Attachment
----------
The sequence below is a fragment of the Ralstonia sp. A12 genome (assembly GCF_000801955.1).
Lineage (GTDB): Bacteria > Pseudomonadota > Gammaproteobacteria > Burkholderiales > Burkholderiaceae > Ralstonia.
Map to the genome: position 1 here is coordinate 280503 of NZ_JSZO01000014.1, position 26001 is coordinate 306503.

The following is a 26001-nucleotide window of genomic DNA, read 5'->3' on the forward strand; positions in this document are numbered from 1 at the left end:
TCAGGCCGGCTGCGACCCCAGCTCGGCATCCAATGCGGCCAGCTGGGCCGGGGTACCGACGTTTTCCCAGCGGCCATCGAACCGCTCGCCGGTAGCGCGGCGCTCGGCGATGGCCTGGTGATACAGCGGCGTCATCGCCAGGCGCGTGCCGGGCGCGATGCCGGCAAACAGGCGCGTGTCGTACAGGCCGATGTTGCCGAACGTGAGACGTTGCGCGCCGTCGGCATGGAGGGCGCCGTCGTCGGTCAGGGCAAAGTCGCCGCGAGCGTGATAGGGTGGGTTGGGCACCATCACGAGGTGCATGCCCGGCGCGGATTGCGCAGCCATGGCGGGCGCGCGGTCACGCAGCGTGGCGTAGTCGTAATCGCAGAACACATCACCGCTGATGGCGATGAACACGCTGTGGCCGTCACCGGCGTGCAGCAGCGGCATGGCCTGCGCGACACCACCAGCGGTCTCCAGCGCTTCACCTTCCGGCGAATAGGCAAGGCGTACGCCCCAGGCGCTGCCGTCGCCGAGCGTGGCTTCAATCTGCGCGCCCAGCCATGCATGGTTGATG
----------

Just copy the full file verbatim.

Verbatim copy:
The sequence below is a fragment of the Ralstonia sp. A12 genome (assembly GCF_000801955.1).
Lineage (GTDB): Bacteria > Pseudomonadota > Gammaproteobacteria > Burkholderiales > Burkholderiaceae > Ralstonia.
Map to the genome: position 1 here is coordinate 280503 of NZ_JSZO01000014.1, position 26001 is coordinate 306503.

The following is a 26001-nucleotide window of genomic DNA, read 5'->3' on the forward strand; positions in this document are numbered from 1 at the left end:
TCAGGCCGGCTGCGACCCCAGCTCGGCATCCAATGCGGCCAGCTGGGCCGGGGTACCGACGTTTTCCCAGCGGCCATCGAACCGCTCGCCGGTAGCGCGGCGCTCGGCGATGGCCTGGTGATACAGCGGCGTCATCGCCAGGCGCGTGCCGGGCGCGATGCCGGCAAACAGGCGCGTGTCGTACAGGCCGATGTTGCCGAACGTGAGACGTTGCGCGCCGTCGGCATGGAGGGCGCCGTCGTCGGTCAGGGCAAAGTCGCCGCGAGCGTGATAGGGTGGGTTGGGCACCATCACGAGGTGCATGCCCGGCGCGGATTGCGCAGCCATGGCGGGCGCGCGGTCACGCAGCGTGGCGTAGTCGTAATCGCAGAACACATCACCGCTGATGGCGATGAACACGCTGTGGCCGTCACCGGCGTGCAGCAGCGGCATGGCCTGCGCGACACCACCAGCGGTCTCCAGCGCTTCACCTTCCGGCGAATAGGCAAGGCGTACGCCCCAGGCGCTGCCGTCGCCGAGCGTGGCTTCAATCTGCGCGCCCAGCCATGCATGGTTGATG